D The fourth phrase: "It had a great, high wall ..." (Rev 21:12). What is distinct about today's cities? What distinguishes one city from another in today's world? What distinguishes New York from Toronto or Tokyo or San Francisco or Seattle or London? Isn't it the skyline? Each skyline is distinct. We all recognize Seattle because of the space needle and Toronto because of the CN Tower and San Francisco because of the Golden Gate Bridge. Before 9/11, we all recognized New York because of the twin towers. Do you know what was distinct about the cities of the Ancient World? The wall. The wall that surrounded a great city was what gave it its distinct identity. In fact, a city was not regarded as a complete city until it had a surrounding wall.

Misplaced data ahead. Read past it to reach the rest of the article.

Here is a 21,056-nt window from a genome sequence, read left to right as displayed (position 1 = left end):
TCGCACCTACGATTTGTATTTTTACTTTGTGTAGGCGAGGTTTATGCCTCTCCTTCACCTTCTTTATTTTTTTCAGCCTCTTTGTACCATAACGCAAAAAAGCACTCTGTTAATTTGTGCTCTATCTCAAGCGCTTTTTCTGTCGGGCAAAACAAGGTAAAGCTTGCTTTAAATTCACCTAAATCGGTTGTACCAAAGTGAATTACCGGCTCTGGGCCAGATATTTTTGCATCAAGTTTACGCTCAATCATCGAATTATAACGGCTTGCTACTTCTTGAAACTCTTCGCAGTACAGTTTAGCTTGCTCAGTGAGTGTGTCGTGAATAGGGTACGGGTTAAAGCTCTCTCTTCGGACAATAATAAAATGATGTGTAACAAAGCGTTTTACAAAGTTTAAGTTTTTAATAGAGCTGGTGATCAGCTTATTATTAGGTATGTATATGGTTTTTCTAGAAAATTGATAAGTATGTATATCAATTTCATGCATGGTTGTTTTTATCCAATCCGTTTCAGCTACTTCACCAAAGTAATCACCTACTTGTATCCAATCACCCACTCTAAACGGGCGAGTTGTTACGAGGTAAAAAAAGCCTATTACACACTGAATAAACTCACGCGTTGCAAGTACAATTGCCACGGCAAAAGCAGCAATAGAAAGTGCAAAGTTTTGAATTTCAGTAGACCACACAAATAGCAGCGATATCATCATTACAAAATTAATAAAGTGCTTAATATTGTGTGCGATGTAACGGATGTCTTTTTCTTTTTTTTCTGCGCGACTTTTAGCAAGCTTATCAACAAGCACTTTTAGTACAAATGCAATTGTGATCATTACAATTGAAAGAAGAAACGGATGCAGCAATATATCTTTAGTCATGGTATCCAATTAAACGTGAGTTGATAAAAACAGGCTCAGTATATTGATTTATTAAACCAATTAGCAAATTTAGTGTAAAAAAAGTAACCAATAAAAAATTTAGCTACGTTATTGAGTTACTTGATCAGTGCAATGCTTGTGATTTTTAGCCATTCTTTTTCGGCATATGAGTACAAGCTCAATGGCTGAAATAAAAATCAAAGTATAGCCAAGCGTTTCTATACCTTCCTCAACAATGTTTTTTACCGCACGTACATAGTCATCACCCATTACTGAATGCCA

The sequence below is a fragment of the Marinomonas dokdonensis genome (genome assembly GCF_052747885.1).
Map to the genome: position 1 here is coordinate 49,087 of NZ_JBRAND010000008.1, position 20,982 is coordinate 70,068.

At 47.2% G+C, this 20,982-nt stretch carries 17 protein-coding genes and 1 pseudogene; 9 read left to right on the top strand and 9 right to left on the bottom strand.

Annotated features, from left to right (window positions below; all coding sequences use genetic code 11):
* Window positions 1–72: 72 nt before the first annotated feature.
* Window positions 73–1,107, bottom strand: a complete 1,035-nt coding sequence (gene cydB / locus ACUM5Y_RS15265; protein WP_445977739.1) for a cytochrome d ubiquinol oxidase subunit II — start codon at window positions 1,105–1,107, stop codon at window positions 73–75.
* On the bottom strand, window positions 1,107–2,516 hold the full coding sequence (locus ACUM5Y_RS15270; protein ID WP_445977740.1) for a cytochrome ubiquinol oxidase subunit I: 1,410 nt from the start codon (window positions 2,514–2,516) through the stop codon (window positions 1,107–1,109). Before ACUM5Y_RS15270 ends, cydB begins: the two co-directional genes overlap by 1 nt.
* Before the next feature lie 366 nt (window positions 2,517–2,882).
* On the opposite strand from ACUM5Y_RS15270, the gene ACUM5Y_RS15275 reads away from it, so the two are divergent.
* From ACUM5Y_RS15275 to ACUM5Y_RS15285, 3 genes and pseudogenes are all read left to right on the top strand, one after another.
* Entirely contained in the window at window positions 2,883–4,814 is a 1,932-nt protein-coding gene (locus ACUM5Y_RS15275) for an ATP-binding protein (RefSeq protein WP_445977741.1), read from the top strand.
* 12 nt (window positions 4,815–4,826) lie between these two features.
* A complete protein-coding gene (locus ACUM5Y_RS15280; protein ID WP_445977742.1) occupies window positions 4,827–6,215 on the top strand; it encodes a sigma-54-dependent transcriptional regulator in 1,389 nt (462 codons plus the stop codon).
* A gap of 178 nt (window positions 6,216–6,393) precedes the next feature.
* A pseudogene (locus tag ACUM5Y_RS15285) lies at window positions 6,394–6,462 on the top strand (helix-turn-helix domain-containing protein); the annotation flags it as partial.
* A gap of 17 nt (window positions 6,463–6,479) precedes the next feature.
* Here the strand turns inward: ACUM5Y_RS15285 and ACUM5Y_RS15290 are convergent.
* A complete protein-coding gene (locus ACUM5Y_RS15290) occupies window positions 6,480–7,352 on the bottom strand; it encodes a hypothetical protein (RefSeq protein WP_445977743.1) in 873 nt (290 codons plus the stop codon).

The New Jerusalem has a great, high wall. Since the New Jerusalem is not a literal city this cannot be a literal wall. So, what is John saying? Well, let me ask, what do walls represent even in our community? Walls represent safety and security. The New Jerusalem is safe and secure in her relationship with God and Christ. Nothing can break or damage or injure the intimacy of the church's communion with the Lamb.

E The fifth phrase: "It had ... twelve angels at the gates." (Rev 21:12). Why were there angels stationed at the gates? Well, let me ask another question: Why was there an angel guarding the entrance to the Garden of Eden? To ensure that no unworthy person would eat from the tree of life. In this light, skip ahead to verse 27:
(Rev 21:27) Nothing impure will ever enter it, nor will anyone who does what is shameful or deceitful, but only those whose names are written in the Lamb's book of life.